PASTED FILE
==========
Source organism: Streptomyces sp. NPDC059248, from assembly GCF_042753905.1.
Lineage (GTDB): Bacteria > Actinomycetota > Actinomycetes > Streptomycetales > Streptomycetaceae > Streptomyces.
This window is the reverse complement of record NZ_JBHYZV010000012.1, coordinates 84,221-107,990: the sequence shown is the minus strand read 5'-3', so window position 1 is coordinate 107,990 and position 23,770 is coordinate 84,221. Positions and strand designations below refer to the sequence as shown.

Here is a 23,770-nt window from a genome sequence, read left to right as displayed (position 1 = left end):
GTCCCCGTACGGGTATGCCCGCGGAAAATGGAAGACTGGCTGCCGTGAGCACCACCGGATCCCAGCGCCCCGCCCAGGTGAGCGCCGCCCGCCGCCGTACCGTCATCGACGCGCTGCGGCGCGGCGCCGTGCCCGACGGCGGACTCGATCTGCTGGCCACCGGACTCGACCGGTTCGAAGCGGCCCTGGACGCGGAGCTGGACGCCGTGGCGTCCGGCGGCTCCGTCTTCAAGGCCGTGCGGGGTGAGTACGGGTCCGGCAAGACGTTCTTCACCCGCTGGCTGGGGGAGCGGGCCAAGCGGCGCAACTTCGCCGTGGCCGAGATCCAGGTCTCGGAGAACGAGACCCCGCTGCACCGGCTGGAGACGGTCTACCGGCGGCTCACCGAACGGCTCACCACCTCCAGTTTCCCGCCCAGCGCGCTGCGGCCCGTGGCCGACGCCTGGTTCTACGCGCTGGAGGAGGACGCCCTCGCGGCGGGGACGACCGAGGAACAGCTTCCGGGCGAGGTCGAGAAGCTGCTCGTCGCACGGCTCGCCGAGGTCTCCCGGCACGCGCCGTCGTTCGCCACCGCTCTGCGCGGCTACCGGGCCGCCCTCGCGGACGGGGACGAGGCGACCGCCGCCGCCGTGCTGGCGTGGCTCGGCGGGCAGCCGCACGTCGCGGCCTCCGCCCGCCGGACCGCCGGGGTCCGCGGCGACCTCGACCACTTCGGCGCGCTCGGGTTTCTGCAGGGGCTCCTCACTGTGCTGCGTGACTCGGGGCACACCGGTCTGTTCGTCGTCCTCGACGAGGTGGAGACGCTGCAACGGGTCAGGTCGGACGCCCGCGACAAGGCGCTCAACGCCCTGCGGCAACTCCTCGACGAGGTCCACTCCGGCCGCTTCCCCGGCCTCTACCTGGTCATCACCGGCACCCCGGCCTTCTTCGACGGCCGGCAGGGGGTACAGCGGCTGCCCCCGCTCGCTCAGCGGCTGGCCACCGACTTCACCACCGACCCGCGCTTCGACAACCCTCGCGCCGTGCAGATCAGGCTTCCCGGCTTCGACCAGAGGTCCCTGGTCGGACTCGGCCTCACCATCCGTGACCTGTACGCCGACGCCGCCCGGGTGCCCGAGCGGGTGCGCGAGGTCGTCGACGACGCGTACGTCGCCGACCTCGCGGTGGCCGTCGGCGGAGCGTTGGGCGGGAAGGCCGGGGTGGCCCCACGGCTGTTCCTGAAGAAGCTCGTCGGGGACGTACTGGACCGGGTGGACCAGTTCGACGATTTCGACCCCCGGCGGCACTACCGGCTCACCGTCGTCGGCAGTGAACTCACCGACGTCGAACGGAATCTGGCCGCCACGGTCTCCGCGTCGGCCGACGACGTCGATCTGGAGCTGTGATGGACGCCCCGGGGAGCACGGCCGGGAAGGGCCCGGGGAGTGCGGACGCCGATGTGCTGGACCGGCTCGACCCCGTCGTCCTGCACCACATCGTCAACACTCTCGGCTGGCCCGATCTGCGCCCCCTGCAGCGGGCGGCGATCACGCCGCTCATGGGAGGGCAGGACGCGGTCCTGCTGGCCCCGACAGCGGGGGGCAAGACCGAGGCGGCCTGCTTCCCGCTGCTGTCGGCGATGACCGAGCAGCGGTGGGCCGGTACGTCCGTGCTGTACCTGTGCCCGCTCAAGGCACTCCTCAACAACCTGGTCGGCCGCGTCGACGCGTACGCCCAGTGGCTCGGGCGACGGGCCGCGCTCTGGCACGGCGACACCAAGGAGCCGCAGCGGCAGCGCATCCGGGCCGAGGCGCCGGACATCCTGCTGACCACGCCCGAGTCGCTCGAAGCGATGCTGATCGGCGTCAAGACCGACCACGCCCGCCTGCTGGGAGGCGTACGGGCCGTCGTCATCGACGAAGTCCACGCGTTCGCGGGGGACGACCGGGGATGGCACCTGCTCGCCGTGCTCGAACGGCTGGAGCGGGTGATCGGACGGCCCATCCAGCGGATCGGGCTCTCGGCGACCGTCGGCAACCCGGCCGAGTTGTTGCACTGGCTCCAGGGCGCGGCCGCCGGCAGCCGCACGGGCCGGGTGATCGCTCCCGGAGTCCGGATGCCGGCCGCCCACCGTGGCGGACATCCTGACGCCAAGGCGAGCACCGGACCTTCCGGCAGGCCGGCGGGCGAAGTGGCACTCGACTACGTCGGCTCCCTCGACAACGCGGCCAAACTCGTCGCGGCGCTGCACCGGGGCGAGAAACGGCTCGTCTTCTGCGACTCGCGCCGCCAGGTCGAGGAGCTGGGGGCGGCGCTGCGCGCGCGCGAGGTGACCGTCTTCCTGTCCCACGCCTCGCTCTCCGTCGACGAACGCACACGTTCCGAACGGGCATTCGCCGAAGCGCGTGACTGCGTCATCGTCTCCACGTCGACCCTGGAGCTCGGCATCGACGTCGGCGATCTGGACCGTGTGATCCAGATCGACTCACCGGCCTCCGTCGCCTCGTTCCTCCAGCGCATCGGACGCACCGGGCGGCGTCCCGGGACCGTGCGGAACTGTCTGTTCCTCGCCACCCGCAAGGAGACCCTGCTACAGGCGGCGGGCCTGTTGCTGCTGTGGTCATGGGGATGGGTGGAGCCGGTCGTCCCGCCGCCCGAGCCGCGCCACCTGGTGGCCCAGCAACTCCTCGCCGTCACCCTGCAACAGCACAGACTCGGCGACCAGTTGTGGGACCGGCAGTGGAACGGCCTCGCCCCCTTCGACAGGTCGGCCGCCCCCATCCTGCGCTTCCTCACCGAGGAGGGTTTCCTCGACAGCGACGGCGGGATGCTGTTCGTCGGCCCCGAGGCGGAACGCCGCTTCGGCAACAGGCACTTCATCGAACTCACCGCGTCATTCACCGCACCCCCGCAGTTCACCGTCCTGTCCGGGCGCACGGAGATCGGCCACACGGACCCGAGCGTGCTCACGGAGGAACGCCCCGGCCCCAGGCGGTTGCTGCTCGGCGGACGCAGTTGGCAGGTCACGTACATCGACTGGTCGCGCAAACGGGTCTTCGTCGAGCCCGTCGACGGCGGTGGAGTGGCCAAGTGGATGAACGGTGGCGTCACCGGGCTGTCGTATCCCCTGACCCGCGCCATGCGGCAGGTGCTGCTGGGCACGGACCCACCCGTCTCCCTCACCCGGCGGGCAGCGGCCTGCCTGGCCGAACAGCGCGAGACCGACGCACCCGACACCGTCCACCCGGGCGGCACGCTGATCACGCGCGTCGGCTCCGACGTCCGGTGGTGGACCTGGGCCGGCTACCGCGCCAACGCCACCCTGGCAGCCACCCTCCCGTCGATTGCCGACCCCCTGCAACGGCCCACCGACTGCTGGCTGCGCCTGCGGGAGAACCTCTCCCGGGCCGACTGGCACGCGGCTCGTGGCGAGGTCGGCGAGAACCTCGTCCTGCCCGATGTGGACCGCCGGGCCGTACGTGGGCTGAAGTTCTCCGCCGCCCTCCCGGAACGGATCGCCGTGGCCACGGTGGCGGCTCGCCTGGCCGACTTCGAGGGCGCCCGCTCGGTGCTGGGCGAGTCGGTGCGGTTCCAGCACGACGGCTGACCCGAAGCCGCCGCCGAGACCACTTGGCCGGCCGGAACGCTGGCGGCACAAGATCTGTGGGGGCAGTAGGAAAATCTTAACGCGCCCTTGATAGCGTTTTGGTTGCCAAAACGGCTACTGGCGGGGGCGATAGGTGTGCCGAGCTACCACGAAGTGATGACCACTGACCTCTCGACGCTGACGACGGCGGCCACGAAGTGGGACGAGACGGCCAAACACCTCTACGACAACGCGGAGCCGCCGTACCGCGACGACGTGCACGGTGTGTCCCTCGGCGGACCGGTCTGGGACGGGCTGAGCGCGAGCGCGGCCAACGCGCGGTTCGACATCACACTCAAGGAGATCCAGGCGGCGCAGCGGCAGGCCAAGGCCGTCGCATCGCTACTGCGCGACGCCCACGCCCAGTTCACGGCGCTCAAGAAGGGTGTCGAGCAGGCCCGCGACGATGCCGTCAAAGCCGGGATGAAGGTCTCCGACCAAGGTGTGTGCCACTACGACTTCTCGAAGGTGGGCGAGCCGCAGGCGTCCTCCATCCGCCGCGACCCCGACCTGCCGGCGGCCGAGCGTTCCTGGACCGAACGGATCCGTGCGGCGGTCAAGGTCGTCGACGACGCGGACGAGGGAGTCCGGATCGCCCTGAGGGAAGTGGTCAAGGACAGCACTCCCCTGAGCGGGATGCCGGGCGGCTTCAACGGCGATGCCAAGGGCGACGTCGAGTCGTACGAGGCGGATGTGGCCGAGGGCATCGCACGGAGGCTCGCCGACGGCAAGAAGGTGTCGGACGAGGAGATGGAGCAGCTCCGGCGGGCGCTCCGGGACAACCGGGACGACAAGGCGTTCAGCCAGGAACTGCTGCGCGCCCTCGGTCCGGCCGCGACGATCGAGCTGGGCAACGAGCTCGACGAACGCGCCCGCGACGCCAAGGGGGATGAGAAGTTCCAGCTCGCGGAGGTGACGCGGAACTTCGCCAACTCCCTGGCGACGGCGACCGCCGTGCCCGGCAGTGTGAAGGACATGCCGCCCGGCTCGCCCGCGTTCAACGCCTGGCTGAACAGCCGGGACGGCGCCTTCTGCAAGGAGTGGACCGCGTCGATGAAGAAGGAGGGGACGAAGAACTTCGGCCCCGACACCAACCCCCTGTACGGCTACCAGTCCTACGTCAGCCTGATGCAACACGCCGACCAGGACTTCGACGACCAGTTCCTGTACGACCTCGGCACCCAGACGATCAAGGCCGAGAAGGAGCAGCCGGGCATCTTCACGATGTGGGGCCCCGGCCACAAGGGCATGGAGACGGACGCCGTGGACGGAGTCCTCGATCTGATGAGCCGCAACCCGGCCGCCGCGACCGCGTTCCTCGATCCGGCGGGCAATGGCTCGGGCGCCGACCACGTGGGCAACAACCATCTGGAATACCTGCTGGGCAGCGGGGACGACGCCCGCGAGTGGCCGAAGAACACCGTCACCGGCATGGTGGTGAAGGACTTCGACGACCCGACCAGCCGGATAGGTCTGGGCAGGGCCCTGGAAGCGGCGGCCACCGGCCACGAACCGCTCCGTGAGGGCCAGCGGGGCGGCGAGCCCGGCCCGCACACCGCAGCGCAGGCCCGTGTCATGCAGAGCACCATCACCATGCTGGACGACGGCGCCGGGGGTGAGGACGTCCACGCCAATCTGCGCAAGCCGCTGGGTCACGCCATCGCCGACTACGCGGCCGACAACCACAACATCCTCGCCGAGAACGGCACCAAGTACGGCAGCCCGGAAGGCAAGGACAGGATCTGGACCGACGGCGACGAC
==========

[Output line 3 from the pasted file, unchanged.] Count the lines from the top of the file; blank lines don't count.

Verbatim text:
This window is the reverse complement of record NZ_JBHYZV010000012.1, coordinates 84,221-107,990: the sequence shown is the minus strand read 5'-3', so window position 1 is coordinate 107,990 and position 23,770 is coordinate 84,221. Positions and strand designations below refer to the sequence as shown.